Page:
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Publication numberUS3185944 A
Publication typeGrant
Publication dateMay 25, 1965
Filing dateOct 24, 1961
Priority dateOct 24, 1961
Publication numberUS 3185944 A, US 3185944A, US-A-3185944, US3185944 A, US3185944A
InventorsBernd Vossen, Turnage Howard C
Original AssigneeMelpar Inc
Export CitationBiBTeX, EndNote, RefMan
External Links: USPTO, USPTO Assignment, Espacenet
Coaxial filter
US 3185944 A
Abstract  available in
Images(1)
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Claims  available in
Description  (OCR text may contain errors)

I y 1965 H. c. TURNAGE ETAL 3,185,944

COAXIAL FILTER Filed Oct. 24. 1961 low n m N 0 H. v

INVENTORS Houomzo C.Tu|2 uAGr-; Beans o ssEN ATTORNEYS United States Patent M 3,1353% CGAXEAL FELTER Howard 1. Turnage, ienna, Va., and Bernd Vossen, Beverly Hills, Califi, assignors to Melpar, lnc.., Falls Qhurch, Va, a corporation of Delaware Filed Oct. 24, 1961, er. No. 147,349 4 Claims. (6]. 333']3) The p esent invention relates generally to coaxial microwave low pass filters and more particularly to a filter employing an outer conductor of varying spacing from the inner conductor.

It is known that low pass coaxial, microwave filters are obtainable by employing a plurality of cascaded coaxial sections having alternately high and low characteristic impedance. In the past, these sections have been constructed by providing variations in the diameter of the coaxial cable inner conductor while maintaining the outer conductor diameter constant. This structure has fre quently necessitated utilization of a very thin central con ductor upon which is mounted a plurality of relatively massive, metal annular members. Generally, there is nothing to prevent movement of the annuli longitudinally of the inner conductor axis and .a certain amount of transverse movement is also possible.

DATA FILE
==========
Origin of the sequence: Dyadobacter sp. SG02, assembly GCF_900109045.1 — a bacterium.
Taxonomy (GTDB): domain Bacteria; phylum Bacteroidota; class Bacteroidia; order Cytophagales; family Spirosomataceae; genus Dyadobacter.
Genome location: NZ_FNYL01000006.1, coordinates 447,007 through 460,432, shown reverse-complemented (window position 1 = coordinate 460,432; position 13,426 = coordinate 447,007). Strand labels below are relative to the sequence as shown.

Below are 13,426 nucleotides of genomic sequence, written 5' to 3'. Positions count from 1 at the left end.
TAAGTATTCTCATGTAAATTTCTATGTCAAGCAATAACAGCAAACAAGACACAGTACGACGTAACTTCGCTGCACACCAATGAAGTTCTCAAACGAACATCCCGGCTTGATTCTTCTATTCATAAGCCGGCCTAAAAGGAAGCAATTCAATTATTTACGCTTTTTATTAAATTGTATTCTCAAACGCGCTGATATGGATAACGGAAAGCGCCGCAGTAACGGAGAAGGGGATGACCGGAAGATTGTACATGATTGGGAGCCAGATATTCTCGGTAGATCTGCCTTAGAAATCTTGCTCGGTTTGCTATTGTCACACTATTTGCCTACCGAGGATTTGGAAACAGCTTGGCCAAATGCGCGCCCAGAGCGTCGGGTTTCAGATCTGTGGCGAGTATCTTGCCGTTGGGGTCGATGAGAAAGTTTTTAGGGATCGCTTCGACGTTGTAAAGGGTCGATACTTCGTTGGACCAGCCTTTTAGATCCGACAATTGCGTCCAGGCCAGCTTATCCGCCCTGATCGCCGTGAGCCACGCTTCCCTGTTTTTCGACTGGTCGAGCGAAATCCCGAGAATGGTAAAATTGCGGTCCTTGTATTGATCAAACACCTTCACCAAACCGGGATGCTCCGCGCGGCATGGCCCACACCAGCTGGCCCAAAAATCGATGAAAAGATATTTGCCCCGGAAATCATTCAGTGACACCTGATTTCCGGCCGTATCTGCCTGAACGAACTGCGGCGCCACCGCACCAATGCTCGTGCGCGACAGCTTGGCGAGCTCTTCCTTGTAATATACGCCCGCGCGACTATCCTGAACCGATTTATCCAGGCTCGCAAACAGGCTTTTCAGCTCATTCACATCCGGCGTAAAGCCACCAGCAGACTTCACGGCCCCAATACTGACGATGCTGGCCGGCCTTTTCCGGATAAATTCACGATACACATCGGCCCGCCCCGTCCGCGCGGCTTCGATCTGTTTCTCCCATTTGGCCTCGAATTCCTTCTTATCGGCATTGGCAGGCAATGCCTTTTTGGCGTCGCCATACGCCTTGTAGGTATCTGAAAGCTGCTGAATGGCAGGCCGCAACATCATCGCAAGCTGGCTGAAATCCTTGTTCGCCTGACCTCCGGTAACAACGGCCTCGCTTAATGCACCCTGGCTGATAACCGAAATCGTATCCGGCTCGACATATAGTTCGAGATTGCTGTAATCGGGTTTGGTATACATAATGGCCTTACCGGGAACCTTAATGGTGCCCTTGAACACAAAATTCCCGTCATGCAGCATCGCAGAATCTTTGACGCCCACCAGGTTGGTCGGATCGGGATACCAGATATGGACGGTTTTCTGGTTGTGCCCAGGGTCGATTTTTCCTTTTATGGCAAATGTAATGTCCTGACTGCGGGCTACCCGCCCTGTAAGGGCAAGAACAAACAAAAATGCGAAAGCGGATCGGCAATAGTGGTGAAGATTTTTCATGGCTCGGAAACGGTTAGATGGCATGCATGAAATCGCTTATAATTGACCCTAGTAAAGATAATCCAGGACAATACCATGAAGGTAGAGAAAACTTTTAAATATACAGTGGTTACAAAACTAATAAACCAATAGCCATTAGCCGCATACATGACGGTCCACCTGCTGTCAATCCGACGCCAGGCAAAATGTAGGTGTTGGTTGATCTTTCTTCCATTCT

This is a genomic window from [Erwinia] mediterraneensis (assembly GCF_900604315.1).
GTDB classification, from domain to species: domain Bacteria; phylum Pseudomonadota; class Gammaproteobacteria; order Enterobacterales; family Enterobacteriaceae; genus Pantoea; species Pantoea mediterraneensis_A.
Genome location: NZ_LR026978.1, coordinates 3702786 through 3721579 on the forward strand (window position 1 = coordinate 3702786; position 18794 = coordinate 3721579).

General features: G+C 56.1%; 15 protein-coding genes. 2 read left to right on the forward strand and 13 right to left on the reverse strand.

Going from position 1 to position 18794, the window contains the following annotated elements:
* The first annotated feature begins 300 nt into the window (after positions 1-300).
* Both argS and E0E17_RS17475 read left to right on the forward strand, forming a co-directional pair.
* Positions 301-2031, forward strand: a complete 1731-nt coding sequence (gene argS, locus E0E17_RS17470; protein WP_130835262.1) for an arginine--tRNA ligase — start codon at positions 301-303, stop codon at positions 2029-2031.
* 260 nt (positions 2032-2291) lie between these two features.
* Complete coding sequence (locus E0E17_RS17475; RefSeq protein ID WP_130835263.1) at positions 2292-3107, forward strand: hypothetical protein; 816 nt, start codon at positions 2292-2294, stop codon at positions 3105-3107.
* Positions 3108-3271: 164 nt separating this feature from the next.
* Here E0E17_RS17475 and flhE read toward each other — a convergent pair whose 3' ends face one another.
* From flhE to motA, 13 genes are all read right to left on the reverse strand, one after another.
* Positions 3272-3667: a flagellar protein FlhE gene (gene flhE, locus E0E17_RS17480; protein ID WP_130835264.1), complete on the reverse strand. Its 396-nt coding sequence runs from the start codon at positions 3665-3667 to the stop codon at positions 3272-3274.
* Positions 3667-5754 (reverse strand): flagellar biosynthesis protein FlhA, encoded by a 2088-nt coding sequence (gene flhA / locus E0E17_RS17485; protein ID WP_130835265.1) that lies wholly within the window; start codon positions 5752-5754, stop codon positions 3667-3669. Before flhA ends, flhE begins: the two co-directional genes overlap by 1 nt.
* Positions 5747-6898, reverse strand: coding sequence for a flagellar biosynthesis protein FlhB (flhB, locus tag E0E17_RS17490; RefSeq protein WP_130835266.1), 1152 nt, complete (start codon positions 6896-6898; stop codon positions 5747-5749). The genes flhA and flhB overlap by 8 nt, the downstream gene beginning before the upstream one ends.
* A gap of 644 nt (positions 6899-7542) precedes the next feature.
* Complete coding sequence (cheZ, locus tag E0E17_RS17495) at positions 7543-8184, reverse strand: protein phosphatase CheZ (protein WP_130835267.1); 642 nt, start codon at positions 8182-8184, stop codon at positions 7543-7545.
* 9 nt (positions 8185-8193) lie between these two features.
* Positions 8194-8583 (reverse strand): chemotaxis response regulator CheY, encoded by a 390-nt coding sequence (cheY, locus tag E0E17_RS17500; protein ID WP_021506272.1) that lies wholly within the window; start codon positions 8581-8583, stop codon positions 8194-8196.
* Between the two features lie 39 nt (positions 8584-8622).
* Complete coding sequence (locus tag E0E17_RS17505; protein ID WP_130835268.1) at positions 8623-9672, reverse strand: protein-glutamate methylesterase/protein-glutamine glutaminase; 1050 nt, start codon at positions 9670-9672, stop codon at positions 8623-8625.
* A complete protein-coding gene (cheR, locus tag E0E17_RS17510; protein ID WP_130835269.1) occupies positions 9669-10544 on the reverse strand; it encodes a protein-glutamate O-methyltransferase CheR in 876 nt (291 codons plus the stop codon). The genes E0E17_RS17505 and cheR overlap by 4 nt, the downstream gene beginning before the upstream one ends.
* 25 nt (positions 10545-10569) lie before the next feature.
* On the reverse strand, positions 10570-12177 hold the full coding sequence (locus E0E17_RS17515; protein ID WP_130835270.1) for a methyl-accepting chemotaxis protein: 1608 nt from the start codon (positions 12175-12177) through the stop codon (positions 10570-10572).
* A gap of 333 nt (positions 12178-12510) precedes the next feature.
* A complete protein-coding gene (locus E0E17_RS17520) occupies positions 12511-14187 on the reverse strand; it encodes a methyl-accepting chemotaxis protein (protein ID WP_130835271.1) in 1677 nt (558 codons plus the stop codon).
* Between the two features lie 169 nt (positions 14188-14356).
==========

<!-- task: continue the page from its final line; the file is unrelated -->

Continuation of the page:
When the prior art filter is subjected to shock or vibration along its axis, the inner conductor is frequently broken or stretched, causing a variation in the filter characteristics. Such poor performance of the unit results from the ability of the massive annuli to translate along the filter longitudinal axis. Attempts to solve the inadequacies of the prior art by driving retaining pins through the annuli or filling the volume between the annular sections with dielectric material proved unsatisfactory. Such practices either failed to cure the malfunction or resulted in a highly complicated assembly technique.

The prior art filter was not satisfactory for large scale production because of the difiiculty associated with as sembly. The annuli and their surrounding di-electric sleeves, must of essence, be closely fitted into the outer conductor. Attempts to slide these annuli, when attached at discrete spacing to the small diameter inner conductor, into the outer conductor, caused stretching of the inner conductor. This resulted in distortion of the discrete spacing between annuli assemblies to a degree which precluded repetition of the predicted and desired electrical results. After assembly, no means could be taken to correct or repair electrical deficiencies without destroying the inner conductor/annuli assembly, the most costly por tion of the coaxial microwave filter.

The prior device was also subject to transverse movement of the massive, centrally mounted annuli if they were not snugly fit against outer dielectric members. Transverse movement of the annular conductors also resulted in stretching and breaking of the inner conductor. In addition, it results in significant variation of filter impedance at the time the unit is subject to transverse shocks or vibrations, even if there is no permanent damage to the unit.